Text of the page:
INSTEAD of getting hysterical and agitated over President Xi Jinping’s alleged threat of war against the Philippines, it is more sensible to verify with the Chinese government or Xi Jinping whether China is indeed threatening war against the Philippines over our conflicting claims to parts of the South China Sea or the West Philippine Sea.
The big row rests on President Duterte’s account of a conversation he had with Chinese officials, especially President Xi. DU 30 says China threatened to go to war over the maritime dispute if the Philippines began drilling for oil.
He says he told Chinese officials: “My view is that I can drill the oil if there is some inside the bowels of the earth, because it is ours.
“They answered: ‘Well, we are friends. We do not want to quarrel with you. We would want to maintain the present warm relationship. But if you force the issue, we will go to war’.”
In response to this, DU30 did not immediately ask President Xi: “Are you threatening us?” like most people would in response to a threat of violence.
Instead, he turned around and told the nation, “what can I do?”
It turns out that shrugging one‘s shoulders is the worst response in this situation. It tells China to go ahead take whatever you want in the disputed sea.
In truth, resignation is not the only option here for the Philippines. The Philippines can file a case at the United Nations if China has indeed threatened war against it.
According to Supreme Court Senior Associate Justice Antonio Carpio, the Philippines can run to the UN tribunal under the United Nations Convention on the Law of the Sea (UNCLOS) to protect Philippine territory.
He said in a statement: “The threat of China to go to war against the Philippines if the Philippines extracts oil and gas in the Reed Bank, or in any area within the Philippine EEZ (exclusive economic zone) in the West Philippine Sea, is a gross violation of the United Nations Charter, UNCLOS, and the Treaty of Amity and Cooperation in Southeast Asia to which China and the Philippines are parties.”
“As a nation that under its Constitution has renounced war as an instrument of national policy, the Philippines’ recourse is to bring China’s threat of war to another UNCLOS arbitral tribunal, to secure an order directing China to comply with the ruling of the UNCLOS arbitral tribunal that declared the Reed Bank part of the Philippine EEZ,” he added.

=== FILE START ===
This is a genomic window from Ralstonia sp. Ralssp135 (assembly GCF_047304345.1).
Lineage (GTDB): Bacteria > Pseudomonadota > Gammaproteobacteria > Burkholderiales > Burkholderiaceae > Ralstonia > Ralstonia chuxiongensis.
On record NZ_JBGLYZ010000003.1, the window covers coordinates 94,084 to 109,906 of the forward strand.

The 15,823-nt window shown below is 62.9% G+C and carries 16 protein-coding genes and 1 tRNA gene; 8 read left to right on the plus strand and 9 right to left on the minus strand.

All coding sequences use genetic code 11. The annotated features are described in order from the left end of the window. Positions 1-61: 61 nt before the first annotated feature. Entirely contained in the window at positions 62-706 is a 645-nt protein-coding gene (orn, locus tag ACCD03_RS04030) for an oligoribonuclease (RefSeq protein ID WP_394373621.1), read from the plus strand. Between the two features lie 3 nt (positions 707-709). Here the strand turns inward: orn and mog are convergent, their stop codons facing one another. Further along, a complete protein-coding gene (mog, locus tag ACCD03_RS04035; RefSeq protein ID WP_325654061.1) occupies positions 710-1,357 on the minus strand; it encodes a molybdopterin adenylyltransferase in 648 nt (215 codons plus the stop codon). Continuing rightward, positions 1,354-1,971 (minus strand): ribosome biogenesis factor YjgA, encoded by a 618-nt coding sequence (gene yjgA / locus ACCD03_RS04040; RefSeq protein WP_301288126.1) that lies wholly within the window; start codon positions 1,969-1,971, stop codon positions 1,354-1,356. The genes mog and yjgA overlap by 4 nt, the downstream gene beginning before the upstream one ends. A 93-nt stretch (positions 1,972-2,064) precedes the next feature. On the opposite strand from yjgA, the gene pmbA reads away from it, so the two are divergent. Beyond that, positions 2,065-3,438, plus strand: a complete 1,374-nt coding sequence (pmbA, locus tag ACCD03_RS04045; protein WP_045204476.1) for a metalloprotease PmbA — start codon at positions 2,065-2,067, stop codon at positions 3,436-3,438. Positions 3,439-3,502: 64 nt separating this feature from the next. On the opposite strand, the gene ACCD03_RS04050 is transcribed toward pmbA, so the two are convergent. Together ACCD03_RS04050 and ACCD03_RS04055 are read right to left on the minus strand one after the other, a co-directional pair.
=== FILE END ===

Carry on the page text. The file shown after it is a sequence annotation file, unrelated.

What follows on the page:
This is better than just shrugging our shoulders or cringing in fright over the threat of war.
We think the best thing to do now is to first verify with China whether it is indeed threatening war against our country if we press our rival claim in the South China Sea. If it confirms the threat, that would be the time to again go to the UN tribunal to seek a ruling regarding our rights.
If China hems and haws about the threat, that would also be a welcome answer, because it would indicate that China is far from certain about its policy in the South China Sea.
The 2016 ruling of the Permanent Court of Arbitration in The Hague in favor of the Philippines is an important marker. It shows China’s claims on the disputed waters stand on shaky waters.
It shows that the Philippines has every right to explore for oil in the Recto (Reed) Bank, which is internationally recognized as part of the Philippines’ exclusive economic zone in the West Philippine Sea. Only the Philippines can exploit natural resources within the area.
President Duterte may wish to play down the ruling in consideration of China’s feelings; he has no authority to wave away the ruling or give away the bank. Indeed, he has the sworn duty as President to preserve and protect the nation’s interest in the disputed waters.